C h a z z W r i t e s . c o m

See all my books at AllThatChazz.com.

Canuck Versus Yank Spelling


Someone asked, why do you use American spelling in your books even though you’re Canadian?

About 2% of my book sales come from Canada and 85%+ come from the United States. There is a small minority of readers who are very vocal about spelling color with u.

Colour? That’s not what I was taught in school!”

Using American spelling, I’m catering to the bulk of my readership. I want to optimize the chance I’ll make the most people happy.

Think I’m exaggerating about reader response? Step on the Oxford comma landmine. Some people get so heated about their pro-Oxford comma stance, I caved to their demands.

Someone reading this right now is thinking, “Well, yeah, but that’s only because always using the Oxford comma is the one true way. It’s not my way, it’s the right way, every time, all the time! Without the Oxford comma, my world makes no sense. We must have order!”

Sigh. I said I’d do it and I did it, okay?
Lord liftin’, ease off ya jeezly big bullies! Sorry!

(Don’t come at me. I’m only exaggerating a little. I’m sure they’re plenty fun at parties as long as the Oxford comma doesn’t come up in conversation…but they do bring it up.)

Where was I? Oh, yeah. American spelling.

When I worked at Harlequin, one of their historical romance lines was British and the style guide reflected that fact. The company got an irate letter from a reader who took the time to point out every “mistake” in a novel. Anything other than American spelling was wrong in her eyes. The letter concluded with, “A company of your size shouldn’t allow this many mistakes to get into a book. Hire me and fire all your stupid editors.”

The letter was passed around the editorial department. We dedicated and underpaid professionals had a good chuckle and went back to producing 80 titles a month in two shifts, 9 a.m. to 5 p.m., and 5 – 1 a.m.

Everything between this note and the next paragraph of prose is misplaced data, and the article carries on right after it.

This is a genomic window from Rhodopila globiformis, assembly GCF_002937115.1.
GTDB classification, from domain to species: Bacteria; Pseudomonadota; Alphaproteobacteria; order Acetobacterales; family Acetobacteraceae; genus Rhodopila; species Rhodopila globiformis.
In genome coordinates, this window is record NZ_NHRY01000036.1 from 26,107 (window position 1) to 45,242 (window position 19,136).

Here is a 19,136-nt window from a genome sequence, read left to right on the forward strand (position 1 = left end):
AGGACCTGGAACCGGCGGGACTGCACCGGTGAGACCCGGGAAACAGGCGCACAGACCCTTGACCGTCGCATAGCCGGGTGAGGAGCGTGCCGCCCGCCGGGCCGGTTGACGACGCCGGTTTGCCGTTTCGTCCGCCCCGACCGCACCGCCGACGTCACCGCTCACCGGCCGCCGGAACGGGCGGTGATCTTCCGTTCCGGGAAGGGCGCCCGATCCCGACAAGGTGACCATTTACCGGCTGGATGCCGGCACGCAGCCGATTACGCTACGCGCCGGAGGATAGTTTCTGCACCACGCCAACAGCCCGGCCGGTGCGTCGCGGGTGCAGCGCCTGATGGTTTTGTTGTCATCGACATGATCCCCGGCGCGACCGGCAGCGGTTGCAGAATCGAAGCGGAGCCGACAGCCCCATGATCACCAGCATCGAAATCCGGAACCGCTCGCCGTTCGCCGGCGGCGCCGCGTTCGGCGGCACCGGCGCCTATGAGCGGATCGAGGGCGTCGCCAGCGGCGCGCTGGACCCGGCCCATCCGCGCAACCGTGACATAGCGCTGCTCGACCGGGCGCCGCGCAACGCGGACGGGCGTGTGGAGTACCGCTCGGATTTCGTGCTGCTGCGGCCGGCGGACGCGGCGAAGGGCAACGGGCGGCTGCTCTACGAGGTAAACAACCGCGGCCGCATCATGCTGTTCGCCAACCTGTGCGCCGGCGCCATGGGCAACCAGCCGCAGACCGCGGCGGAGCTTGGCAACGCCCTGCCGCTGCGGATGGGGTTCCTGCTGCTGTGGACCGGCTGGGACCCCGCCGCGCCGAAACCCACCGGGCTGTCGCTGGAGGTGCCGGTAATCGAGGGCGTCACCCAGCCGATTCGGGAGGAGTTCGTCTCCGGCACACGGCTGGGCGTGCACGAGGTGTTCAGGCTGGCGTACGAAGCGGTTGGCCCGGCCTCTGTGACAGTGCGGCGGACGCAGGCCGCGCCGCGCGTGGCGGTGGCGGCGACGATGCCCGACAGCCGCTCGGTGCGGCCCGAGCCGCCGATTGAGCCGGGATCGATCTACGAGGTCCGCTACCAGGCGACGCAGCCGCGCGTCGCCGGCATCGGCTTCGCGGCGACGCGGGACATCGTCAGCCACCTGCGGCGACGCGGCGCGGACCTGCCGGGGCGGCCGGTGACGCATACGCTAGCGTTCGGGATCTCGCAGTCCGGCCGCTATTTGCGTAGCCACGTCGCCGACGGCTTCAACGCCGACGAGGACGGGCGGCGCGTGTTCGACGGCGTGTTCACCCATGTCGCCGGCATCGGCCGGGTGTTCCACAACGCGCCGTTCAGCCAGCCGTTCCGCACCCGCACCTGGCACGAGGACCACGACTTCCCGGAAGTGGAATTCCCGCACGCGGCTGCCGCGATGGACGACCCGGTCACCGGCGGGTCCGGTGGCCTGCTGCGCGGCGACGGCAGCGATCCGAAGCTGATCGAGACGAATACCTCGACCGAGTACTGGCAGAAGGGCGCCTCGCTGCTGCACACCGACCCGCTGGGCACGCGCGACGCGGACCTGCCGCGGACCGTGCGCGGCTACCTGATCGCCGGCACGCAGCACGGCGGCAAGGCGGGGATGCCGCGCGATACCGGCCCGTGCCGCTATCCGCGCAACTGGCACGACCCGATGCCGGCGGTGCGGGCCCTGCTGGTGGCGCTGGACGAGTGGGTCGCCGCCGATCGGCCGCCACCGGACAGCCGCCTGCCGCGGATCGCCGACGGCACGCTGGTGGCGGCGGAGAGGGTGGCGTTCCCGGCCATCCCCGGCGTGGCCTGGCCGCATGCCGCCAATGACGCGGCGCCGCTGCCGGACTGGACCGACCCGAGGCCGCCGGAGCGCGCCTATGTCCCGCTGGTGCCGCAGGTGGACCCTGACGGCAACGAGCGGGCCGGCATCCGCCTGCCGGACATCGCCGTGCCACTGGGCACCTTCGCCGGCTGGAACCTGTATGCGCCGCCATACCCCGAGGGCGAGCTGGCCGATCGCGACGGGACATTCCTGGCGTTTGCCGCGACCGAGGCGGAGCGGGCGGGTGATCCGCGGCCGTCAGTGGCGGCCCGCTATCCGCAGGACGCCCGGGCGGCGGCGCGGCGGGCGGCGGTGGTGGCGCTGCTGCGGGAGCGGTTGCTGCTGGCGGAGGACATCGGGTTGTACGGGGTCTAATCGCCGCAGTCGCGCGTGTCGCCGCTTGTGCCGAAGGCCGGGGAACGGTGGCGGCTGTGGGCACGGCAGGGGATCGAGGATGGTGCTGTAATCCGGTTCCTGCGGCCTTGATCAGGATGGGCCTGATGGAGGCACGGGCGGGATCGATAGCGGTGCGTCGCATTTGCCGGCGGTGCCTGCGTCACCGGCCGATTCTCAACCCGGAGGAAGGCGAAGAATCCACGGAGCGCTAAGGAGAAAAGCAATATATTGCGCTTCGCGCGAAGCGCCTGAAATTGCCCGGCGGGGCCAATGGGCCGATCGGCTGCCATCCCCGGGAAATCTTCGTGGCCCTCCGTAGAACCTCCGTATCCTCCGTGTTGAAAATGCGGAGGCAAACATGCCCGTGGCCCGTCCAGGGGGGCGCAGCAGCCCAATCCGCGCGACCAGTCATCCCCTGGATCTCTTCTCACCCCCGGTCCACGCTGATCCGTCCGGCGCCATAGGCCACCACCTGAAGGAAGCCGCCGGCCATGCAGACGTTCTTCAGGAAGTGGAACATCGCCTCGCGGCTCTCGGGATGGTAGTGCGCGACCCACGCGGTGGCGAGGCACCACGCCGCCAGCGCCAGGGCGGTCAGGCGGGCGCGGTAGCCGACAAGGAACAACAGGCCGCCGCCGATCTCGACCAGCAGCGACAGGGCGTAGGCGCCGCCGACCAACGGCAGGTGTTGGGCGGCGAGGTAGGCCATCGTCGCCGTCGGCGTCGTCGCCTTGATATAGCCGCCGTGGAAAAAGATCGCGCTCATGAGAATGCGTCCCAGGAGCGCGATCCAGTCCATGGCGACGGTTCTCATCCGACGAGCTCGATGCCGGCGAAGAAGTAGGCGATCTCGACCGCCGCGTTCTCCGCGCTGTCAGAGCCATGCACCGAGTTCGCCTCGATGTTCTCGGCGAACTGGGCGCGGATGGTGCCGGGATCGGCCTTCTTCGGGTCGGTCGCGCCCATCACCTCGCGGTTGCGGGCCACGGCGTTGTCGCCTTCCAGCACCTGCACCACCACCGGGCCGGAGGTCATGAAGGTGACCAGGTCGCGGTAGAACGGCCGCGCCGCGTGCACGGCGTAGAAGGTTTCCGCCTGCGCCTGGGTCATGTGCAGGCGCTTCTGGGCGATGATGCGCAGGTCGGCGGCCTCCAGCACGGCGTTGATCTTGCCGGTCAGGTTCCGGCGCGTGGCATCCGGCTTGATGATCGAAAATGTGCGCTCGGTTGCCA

Canadians don’t blink at American spelling, probably because, with the exception of Schitt’s Creek, American culture floods north, not south. Because of our relatively small population, the Canadian book market doesn’t pay enough to keep me in snacks. I’m happy to make readers comfortable and tell stories in ways that reduce any distraction.

On the other hand, there was the 60-something podcast host out of New York who expressed shock and surprise there is such a thing as a Canadian English dictionary. I mean, my guy, it’s almost as if we’re a different country. Sorry, eh?

I’ve just released my latest post-apocalyptic/dystopian epic. Curiously enough, I humbly suggest you buy it, please.

Reviews of Endemic so far:

If you’re tired of the formulaic schlock that clutters dystopian literature, then you need to read Endemic. The author has created a unique tale that serves up the best of deep characterization, nuanced plot, and emotional impact. Read this and you’ll soon be looking for other books by Robert Chazz Chute. ~ RF Kacy

What if COVID-19 never lets go of our world? What would happen to society? Robert Chazz Chute does not write escapist literature. He extrapolates the present into plausible but decidedly unwanted futures. The story centres on Ovid Fairweather, a 30-ish editor turned gardener, trying to survive in a New York City that is most definitely not a tourist destination. Betrayed and besieged at every turn, Ovid’s resilience and determination in the face of impossible circumstances drew me in. This is dystopian fiction at its finest. ~ Russell Sawatsky

Endemic takes us on a journey of the mind of an unassuming survivor who must learn to cope with a collapsed environment. Not unlike the current reactions to our contemporary pandemic, Endemic illustrates that diverse choices can lead to survival or a slow demise as a ‘thirder’. The sudden jolts as the narrative swiftly changes course ensure that the reader keeps on their toes, adapting as quickly as the protagonist must in the search for safe refuge. Thanks Robert Chazz Chute for another innovative ride and a tale well told. ~ Janice Bull

~ Check out all my apocalyptic epics and killer crime thrillers at AllThatChazz.com.


Filed under: writing advice, , , , , , , , , , , ,

One Response

  1. acflory says:

    -giggles- I don’t froth at the mouth over the Oxford comma, but I do refuse to write in US English. I’m Australian, and that’s the end of it. Then again, that’s probably just one of the many marketing mistakes I’ve made since 2013. Bah. Don’t care. 😀

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